There are so many people who carry his name in Africa because, as per tradition, if you touch someone’s life, their children are given your name as a tribute, so you will find many people whose first name is Nakhjavani. Most importantly they carry his spirit: the spirit of service and dedication that he has shone forth all these years.

If one wants to remember Mr. Nakhjavani, one cannot help but also think of his beloved companion throughout his life, dear Violette Nakhjavani – together they represented an example of unity, respect and love which is rarely seen.

Jalál Nakhjavání 

17 Sep 1917 - 9 May 1982

Ali Nakhjavani would never want to be remembered without mentioning his beloved parents and his dear brother Jalal. His immense love for his father and especially for his mother is indescribable. Every service, every victory, every success of his life was not claimed by him. He would always mention the blessings of his parents and how grateful he was to them for all their love.

Mr. Nakhjavani used to say “finita la musica” at the end of every talk but as one reflects on his earthly life, so close to the celebration of the bicentenary of the Birth of the Báb, it is timely to think that he has just joined the beginning of a musical piece, a beautiful spiritual concert in the next world.

Besides his numerous talks given in Europe, Unites States, Africa and Russia, he has authored some twenty books and articles. He continued with his writings practically until the end of his life. His outstanding books on the life of his father Mirza Ali-Akbar-i-Nakhjavani as well as “Shoghi Effendi: The Range and Power of His Pen”, are well known.

Mr. Nakhjavani passed away on October 11, 2019 at the age of 100 years old in France.

It was with sorrowing hearts that the Universal House of Justice conveyed the news of his passing in the early hours of the  morning, to the Bahá’í World:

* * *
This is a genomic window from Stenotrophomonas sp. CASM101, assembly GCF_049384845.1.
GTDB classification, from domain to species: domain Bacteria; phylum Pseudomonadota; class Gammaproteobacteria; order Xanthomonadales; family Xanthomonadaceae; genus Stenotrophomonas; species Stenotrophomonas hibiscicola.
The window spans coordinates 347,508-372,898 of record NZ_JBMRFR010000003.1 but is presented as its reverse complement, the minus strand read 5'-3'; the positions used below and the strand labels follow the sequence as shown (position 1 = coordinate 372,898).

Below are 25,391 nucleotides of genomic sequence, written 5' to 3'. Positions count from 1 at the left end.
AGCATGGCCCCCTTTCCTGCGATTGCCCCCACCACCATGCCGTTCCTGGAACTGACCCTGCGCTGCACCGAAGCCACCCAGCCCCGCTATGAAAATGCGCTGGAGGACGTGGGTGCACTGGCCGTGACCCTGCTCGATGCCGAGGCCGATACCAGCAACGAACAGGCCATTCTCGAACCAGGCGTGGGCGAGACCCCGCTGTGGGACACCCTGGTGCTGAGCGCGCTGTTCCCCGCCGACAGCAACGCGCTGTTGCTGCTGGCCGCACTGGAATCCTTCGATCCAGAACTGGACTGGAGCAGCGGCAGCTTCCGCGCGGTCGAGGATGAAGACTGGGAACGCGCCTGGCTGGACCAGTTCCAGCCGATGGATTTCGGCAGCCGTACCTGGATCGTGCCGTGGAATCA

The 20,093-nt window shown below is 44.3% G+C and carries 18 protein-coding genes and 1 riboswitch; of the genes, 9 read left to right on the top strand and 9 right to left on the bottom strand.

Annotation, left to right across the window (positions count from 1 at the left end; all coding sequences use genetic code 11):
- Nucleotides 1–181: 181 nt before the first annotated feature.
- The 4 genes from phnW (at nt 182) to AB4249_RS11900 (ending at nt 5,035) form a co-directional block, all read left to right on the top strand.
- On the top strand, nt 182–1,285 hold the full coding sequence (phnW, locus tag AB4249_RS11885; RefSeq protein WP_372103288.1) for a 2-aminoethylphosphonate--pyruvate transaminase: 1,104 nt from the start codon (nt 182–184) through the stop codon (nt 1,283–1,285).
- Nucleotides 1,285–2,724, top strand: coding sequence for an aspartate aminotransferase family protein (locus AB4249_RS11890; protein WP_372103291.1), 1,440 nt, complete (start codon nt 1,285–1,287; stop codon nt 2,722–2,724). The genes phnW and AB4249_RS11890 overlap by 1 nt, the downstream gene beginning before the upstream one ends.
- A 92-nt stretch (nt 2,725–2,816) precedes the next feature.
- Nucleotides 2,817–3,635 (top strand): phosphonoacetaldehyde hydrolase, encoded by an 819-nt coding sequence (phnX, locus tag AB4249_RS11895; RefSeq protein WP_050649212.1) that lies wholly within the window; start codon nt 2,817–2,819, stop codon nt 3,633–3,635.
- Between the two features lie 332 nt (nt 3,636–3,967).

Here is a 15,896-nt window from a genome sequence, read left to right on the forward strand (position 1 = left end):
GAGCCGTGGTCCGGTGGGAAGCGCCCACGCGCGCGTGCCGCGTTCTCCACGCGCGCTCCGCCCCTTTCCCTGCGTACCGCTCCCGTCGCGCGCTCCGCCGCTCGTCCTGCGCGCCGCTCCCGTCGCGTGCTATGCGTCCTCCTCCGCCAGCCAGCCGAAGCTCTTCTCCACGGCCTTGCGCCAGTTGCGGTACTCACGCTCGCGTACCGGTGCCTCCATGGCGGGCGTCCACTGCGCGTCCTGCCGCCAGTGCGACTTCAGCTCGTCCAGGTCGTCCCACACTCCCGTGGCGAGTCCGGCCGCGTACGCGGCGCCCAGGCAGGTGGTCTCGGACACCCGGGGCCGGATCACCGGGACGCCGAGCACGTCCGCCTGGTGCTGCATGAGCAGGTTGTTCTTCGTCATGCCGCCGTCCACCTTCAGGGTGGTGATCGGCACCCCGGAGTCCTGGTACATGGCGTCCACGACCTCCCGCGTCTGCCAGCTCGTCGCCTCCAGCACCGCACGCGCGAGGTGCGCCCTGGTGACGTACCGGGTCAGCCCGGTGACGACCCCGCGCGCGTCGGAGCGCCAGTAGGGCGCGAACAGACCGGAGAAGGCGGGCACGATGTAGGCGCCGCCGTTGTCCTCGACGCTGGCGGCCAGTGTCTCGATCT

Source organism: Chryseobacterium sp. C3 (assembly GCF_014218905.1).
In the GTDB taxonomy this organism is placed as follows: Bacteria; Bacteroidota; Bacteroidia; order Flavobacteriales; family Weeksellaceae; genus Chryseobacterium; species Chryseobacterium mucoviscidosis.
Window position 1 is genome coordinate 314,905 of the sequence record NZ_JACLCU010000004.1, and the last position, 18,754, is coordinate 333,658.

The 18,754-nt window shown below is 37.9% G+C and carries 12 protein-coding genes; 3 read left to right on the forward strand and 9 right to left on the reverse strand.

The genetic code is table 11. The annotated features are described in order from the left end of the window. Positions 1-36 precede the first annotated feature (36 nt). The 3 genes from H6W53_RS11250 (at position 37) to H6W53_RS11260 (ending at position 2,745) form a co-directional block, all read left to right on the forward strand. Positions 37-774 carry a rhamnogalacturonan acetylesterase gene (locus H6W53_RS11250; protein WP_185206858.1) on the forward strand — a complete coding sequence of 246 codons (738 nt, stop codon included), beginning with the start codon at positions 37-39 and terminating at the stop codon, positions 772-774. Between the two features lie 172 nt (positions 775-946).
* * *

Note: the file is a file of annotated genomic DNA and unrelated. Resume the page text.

We mourn the loss of an extraordinary figure who leaves behind a distinguished legacy of uninterrupted service to the Cause of God. In the course of a singularly remarkable life that began in the closing years of the Heroic Age and extended to the very fringes of the second century of the Formative Age, he shone in the firmament of selfless devotion to Bahá’u’lláh and was called upon to be involved in many a major development in the rise of the Administrative Order, whether as a member of the National Spiritual Assembly of Iran, as an intrepid pioneer to Africa in the Ten Year Crusade, as a member of the African Auxiliary Board when it was first created, as a member of the Regional National Spiritual Assembly of Central and East Africa at its inception, and as a member of the International Bahá’í Council when it was first elected, a prelude to his membership on the Universal House of Justice when it was established in 1963. He brought to his decades of monumental service absolute fidelity to his beloved Guardian, an exceptional depth of knowledge of the Cause, leonine commitment to the defence of the Covenant, intense ardour for the teaching work, rare spiritual acuity, and a radiant heart brimming with love for everyone who crossed his path. His was a life of profound spiritual attainment lived at the hinge of history. May his utter consecration, his adamantine faith, and his unswerving dedication to duty inspire generations to come.